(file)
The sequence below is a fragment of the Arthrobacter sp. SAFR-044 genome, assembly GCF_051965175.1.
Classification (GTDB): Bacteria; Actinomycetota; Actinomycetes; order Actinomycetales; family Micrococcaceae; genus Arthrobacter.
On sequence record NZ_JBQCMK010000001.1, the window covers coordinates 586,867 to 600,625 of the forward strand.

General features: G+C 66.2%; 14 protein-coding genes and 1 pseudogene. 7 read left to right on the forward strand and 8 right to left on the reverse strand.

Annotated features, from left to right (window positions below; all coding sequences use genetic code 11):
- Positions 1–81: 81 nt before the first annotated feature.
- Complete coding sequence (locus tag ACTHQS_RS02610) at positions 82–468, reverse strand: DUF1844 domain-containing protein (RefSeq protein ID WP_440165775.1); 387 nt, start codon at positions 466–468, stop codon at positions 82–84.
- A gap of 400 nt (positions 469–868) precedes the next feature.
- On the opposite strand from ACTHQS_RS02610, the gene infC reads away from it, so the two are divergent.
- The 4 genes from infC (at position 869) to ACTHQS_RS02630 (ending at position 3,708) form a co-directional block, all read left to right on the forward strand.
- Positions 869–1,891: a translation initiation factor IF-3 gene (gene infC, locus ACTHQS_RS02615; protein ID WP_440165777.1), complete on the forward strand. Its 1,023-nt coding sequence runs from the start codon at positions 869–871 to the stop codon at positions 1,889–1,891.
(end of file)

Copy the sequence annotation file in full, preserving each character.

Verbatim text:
The sequence below is a fragment of the Arthrobacter sp. SAFR-044 genome, assembly GCF_051965175.1.
Classification (GTDB): Bacteria; Actinomycetota; Actinomycetes; order Actinomycetales; family Micrococcaceae; genus Arthrobacter.
On sequence record NZ_JBQCMK010000001.1, the window covers coordinates 586,867 to 600,625 of the forward strand.

General features: G+C 66.2%; 14 protein-coding genes and 1 pseudogene. 7 read left to right on the forward strand and 8 right to left on the reverse strand.

Annotated features, from left to right (window positions below; all coding sequences use genetic code 11):
- Positions 1–81: 81 nt before the first annotated feature.
- Complete coding sequence (locus tag ACTHQS_RS02610) at positions 82–468, reverse strand: DUF1844 domain-containing protein (RefSeq protein ID WP_440165775.1); 387 nt, start codon at positions 466–468, stop codon at positions 82–84.
- A gap of 400 nt (positions 469–868) precedes the next feature.
- On the opposite strand from ACTHQS_RS02610, the gene infC reads away from it, so the two are divergent.
- The 4 genes from infC (at position 869) to ACTHQS_RS02630 (ending at position 3,708) form a co-directional block, all read left to right on the forward strand.
- Positions 869–1,891: a translation initiation factor IF-3 gene (gene infC, locus ACTHQS_RS02615; protein ID WP_440165777.1), complete on the forward strand. Its 1,023-nt coding sequence runs from the start codon at positions 869–871 to the stop codon at positions 1,889–1,891.